Greetings from the Land of Enchantment: Anti-War and other sugar plums dancing in my head

Tuesday, November 18, 2008

Anti-War and other sugar plums dancing in my head

There have been several post-election interviews with Bill Ayers, former Weather Underground member, and all of them have repeatedly evidenced the nuanced intellect and integrity of a man who refuses to espouse idealogy over the facts as he sees them, versus the hysterical rhetoric of a neo-con movement gone bankrupt and a media that doesn't know how to discern and dismiss topics that don't warrant their time. That said, it's been interesting to hear the anti-war themes from the 60s being repeated today, but in a different atmosphere and a different time. Winter Soldier is being relived as former Iraq and Afghanistan soldiers come home from their tours and speak of the unspeakable. Anti-war sentiments given new life by the devastating injuries that young men and women come home with--injuries they never would have survived 40 years ago from another unwanted war.

As our President-elect warns of renewed efforts in the field of battle along the Afghan-Pakistan border, I am already weary. There are no winners in battle. There is only the prudent policy decided after the fact--after thousands are dead, after hundreds are raped, after so many tortured, after homes are lost and communities destroyed--to end what should have never begun.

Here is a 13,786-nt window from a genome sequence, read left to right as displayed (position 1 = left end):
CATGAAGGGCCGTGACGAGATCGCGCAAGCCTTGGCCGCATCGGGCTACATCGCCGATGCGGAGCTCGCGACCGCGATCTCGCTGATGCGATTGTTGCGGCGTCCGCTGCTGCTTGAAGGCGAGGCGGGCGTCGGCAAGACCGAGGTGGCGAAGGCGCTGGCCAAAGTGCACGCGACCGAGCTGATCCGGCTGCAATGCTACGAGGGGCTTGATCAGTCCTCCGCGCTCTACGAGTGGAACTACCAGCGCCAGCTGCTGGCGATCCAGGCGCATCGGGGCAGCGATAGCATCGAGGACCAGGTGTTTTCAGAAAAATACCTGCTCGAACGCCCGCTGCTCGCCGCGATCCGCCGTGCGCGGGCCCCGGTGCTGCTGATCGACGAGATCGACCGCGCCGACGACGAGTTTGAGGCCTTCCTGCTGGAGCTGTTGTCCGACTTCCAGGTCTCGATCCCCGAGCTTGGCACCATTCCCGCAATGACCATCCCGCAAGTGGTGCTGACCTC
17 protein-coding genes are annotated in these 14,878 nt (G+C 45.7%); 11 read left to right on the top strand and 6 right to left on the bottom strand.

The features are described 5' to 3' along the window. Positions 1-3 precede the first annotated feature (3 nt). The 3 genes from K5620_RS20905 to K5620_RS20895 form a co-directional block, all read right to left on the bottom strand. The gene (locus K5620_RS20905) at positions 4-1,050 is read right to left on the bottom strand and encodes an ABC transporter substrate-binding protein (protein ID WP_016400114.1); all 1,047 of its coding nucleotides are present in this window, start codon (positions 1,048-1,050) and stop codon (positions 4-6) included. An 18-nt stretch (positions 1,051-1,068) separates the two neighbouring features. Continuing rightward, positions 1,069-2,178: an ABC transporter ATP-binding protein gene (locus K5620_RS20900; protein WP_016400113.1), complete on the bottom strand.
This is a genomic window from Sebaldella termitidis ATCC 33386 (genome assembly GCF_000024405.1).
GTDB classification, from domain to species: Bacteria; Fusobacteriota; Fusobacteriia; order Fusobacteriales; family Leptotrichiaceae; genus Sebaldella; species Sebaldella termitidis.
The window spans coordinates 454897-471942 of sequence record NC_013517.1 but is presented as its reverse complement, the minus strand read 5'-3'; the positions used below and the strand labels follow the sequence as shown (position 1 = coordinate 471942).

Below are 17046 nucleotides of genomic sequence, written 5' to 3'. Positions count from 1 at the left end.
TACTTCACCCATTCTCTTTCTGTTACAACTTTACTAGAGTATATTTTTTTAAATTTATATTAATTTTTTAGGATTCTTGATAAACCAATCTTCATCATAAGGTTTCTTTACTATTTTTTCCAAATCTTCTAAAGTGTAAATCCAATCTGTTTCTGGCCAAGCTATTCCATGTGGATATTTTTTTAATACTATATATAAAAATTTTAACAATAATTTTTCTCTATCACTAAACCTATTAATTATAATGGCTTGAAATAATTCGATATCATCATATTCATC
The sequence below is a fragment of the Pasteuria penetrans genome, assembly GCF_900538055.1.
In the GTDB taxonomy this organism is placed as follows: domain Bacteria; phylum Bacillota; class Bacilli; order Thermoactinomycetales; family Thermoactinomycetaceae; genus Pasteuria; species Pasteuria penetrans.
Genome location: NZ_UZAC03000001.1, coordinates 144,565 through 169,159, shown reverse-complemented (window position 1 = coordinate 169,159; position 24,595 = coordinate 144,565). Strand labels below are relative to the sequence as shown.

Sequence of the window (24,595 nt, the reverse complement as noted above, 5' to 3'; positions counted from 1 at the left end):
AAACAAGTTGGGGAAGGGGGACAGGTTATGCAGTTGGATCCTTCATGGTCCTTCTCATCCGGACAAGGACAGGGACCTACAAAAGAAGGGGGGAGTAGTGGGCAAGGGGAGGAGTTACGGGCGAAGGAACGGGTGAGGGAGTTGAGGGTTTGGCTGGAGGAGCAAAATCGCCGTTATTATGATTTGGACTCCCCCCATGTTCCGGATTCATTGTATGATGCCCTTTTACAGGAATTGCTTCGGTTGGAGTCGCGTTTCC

The 6th Sikh Guru, Hargobind, was the first guru to take up arms and become a great soldier. And as I look at my long history of passivism as a guiding philosophy (my own personal temperament not included--ha!) over the particular faith I've adopted, I wonder: Yes, there are things worth dying for; but are there things worth killing for? There's the rub--as another writer once said.

One assumes that most of the time, dying versus killing are moot points on the battlefield, indistinguishable from one another.

But there is one front that we can always succeed in: uplifting women, educating children, and helping the leaders in any given community come to serve themselves. Three Cups of Tea by Mortensen and Relin has shown me that it's possible. Yogi Bhajan's longstanding policy that if we elevated women, we could change the world also points the way.

Until then, we wrestle with our conscience and we try to fit our policy onto forms that don't work--post nationalist policy on ancient tribal fodder. It's never worked--and it won't now. We can only stand down from our lofty rhetoric and ask the simple question: What would be best for everyone? And begin to make that happen.


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